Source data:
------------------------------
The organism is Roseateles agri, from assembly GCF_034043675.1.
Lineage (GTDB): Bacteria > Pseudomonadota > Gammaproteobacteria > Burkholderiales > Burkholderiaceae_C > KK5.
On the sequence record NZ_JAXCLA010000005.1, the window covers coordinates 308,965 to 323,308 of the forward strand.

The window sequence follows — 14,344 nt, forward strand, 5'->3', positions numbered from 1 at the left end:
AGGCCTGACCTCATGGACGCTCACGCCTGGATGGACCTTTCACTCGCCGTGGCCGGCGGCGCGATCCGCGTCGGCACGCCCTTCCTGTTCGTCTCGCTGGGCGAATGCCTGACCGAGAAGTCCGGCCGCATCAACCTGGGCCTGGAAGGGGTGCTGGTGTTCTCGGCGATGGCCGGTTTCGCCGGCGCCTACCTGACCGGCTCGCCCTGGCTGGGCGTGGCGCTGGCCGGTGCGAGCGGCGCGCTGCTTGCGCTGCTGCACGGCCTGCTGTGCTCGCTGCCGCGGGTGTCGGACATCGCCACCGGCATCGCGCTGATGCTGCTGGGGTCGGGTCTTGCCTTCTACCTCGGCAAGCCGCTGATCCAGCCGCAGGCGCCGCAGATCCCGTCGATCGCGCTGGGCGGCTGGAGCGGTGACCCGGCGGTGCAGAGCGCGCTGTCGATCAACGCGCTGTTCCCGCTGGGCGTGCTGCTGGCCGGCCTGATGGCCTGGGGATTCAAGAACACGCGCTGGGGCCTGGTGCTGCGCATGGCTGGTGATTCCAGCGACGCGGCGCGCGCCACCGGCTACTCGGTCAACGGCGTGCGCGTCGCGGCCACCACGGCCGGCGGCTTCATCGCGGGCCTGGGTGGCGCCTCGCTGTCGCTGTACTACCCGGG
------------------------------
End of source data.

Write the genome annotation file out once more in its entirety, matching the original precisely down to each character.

The organism is Roseateles agri, from assembly GCF_034043675.1.
Lineage (GTDB): Bacteria > Pseudomonadota > Gammaproteobacteria > Burkholderiales > Burkholderiaceae_C > KK5.
On the sequence record NZ_JAXCLA010000005.1, the window covers coordinates 308,965 to 323,308 of the forward strand.

The window sequence follows — 14,344 nt, forward strand, 5'->3', positions numbered from 1 at the left end:
AGGCCTGACCTCATGGACGCTCACGCCTGGATGGACCTTTCACTCGCCGTGGCCGGCGGCGCGATCCGCGTCGGCACGCCCTTCCTGTTCGTCTCGCTGGGCGAATGCCTGACCGAGAAGTCCGGCCGCATCAACCTGGGCCTGGAAGGGGTGCTGGTGTTCTCGGCGATGGCCGGTTTCGCCGGCGCCTACCTGACCGGCTCGCCCTGGCTGGGCGTGGCGCTGGCCGGTGCGAGCGGCGCGCTGCTTGCGCTGCTGCACGGCCTGCTGTGCTCGCTGCCGCGGGTGTCGGACATCGCCACCGGCATCGCGCTGATGCTGCTGGGGTCGGGTCTTGCCTTCTACCTCGGCAAGCCGCTGATCCAGCCGCAGGCGCCGCAGATCCCGTCGATCGCGCTGGGCGGCTGGAGCGGTGACCCGGCGGTGCAGAGCGCGCTGTCGATCAACGCGCTGTTCCCGCTGGGCGTGCTGCTGGCCGGCCTGATGGCCTGGGGATTCAAGAACACGCGCTGGGGCCTGGTGCTGCGCATGGCTGGTGATTCCAGCGACGCGGCGCGCGCCACCGGCTACTCGGTCAACGGCGTGCGCGTCGCGGCCACCACGGCCGGCGGCTTCATCGCGGGCCTGGGTGGCGCCTCGCTGTCGCTGTACTACCCGGG